`Legend' of park keeps skaters rolling

Sandy Hills Skate facility is newly renovated, offering kids place for fun

September 27, 2004|By Kevin T. McVey | Kevin T. McVey,SUN STAFF

In those precious hours between school dismissal and when parents come home and fix dinner, young skateboarders and inline skaters have an opportunity to perfect their skills and hang out with friends at the newly renovated Sandy Hills Skate Park on Bero Road in Lansdowne.

For the past 15 months, the park was under construction to add a street course with ramps, half-pipes and grinding rails to the skate bowl.

The improvements also included a bathroom, 50-space parking lot and comfort station.

Those who choose to skateboard or inline skate at Sandy Hills must register with the county to use the park. After they register, they can also use the skate parks in Cockeysville and Essex.

Ron Whitehead of Lansdowne is one of several attendants at Sandy Hills.

He arrives after his full-time job a few days a week to see that all is in order at the park, such as making sure that there is no vandalism and that youngsters using the park are registered.


"Parents love this park because there's someone here to keep an eye on things, and there's no fights," Whitehead said. "Parents can bring their older kids to the park and then stay with the younger ones on the playground. This park is supposed to be family-oriented."

More than 1,200 youngsters are registered at the county's skate parks, with an average of 20 to 25 youths using the Sandy Hills park each day.

The park is open from 3 p.m. to 7 p.m. weekdays and from noon to 7 p.m. weekends.

The park requires those who wish to skate to wear a helmet and elbow pads. Kneepads are suggested but not required.

Three years ago, a boy on a bicycle went to the park alone and fell and broke his arm.

Park officials responded by adding supervisors and building a fence to stop children from getting in after hours.

Bryan Robinson, 13, a Lansdowne Middle School pupil, started skating when he saw familiar faces at the park.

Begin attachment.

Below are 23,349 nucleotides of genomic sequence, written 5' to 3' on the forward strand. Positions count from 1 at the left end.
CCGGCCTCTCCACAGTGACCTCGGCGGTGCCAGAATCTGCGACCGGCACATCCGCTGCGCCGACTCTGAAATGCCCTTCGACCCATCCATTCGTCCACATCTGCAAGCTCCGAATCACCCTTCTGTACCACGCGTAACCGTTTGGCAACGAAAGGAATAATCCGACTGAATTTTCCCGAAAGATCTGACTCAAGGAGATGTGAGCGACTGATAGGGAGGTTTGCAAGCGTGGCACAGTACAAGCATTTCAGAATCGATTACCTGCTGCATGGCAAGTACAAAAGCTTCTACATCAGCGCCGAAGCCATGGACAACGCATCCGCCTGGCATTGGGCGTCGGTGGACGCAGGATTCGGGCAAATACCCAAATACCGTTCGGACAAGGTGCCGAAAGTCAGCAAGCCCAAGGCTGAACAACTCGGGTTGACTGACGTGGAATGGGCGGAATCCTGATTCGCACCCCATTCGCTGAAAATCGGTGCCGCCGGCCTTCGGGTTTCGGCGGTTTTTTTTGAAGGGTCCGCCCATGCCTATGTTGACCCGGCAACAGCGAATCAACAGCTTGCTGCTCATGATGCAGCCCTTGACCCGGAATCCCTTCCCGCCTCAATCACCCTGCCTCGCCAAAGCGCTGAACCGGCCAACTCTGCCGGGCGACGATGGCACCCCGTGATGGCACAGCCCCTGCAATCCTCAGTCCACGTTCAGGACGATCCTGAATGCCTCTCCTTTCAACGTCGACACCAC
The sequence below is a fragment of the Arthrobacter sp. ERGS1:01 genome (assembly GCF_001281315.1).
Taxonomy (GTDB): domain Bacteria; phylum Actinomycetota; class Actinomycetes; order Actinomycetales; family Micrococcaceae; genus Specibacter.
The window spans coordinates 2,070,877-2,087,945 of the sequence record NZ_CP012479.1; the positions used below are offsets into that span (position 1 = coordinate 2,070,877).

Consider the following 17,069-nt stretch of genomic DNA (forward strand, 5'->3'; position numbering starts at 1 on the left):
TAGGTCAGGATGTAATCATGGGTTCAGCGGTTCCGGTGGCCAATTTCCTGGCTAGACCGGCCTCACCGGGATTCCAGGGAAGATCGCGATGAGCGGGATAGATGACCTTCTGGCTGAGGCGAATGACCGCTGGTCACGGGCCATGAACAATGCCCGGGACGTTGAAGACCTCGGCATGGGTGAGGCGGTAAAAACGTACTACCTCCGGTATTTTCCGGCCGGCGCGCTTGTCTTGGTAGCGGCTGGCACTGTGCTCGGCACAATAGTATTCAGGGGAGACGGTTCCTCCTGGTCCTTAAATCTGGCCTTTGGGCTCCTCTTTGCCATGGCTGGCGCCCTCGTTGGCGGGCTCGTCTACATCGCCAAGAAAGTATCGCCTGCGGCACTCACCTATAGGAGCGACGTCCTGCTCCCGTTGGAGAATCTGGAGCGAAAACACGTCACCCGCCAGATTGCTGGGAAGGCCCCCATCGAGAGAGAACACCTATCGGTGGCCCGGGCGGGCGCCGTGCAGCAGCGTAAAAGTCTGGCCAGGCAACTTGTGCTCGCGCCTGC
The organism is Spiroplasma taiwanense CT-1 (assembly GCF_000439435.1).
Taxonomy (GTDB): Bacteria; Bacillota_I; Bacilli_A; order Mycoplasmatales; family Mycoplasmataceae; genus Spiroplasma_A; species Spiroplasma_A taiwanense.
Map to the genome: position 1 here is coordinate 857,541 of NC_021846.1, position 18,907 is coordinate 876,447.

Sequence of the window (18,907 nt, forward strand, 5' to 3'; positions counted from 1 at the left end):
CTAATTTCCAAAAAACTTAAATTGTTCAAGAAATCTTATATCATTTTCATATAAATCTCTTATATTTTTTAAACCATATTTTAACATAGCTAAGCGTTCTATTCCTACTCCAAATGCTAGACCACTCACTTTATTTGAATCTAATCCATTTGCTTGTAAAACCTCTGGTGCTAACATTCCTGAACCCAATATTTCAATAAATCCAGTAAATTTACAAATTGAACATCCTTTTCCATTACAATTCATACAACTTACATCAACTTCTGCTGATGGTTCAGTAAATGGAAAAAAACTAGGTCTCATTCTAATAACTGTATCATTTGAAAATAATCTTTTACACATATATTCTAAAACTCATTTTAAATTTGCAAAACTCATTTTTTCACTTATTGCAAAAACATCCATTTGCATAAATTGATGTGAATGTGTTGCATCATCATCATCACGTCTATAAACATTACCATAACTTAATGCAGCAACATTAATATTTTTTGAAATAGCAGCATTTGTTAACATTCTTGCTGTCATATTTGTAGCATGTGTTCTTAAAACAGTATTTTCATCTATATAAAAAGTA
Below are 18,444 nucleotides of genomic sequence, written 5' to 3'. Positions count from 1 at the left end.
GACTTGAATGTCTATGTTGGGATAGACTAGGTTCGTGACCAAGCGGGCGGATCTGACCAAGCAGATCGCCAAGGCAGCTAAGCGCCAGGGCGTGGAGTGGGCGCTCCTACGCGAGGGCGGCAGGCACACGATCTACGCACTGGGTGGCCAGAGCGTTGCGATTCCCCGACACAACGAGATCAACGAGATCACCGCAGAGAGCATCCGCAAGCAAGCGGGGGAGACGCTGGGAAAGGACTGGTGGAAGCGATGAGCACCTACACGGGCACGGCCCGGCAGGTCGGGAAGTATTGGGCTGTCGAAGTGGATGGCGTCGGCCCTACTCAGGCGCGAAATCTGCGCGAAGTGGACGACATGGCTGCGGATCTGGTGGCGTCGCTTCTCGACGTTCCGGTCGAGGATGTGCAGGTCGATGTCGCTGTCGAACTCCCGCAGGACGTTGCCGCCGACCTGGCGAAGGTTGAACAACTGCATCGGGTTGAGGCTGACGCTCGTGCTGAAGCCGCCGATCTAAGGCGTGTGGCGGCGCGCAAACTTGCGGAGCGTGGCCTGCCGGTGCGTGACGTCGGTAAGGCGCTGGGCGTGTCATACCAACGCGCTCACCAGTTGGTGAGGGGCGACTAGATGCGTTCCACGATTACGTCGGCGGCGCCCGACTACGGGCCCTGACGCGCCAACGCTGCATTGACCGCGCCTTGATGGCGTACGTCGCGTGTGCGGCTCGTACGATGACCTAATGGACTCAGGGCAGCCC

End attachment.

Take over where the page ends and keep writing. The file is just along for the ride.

"I used to live right on Bero Road, and I would come down here and see all of the kids skating and doing tricks," Bryan said. "That's what really got me into ... coming down here every day."

Building friendships

Many of the same youngsters come to the park every day after school to meet with other young skating enthusiasts.

Most of the skaters who use the park attend Lansdowne Middle or Lansdowne High, and, they say, a sense of community has developed since the park went through changes three years ago.

"It's the same people here every day," said Matt Collison, 19, of Lansdowne after finishing a jump over someone. Other skaters watched in awe after Collison finished the jump, but he just shrugged and pointed to friend Jerry Dawson, 16, from Lansdowne High School and said, "He can do it, too."

"If someone new comes around, then some of the kids will come up and get me and say there's a new skater around," Collison said. "I just say to them, `Let's see what he's got,' and head down to the park."

People have been known to come from all over to try out the skate bowl.

Whitehead said it's just something that skateboarders and inline skaters want to see for themselves.

"It's just the legend that attracts them," he said.

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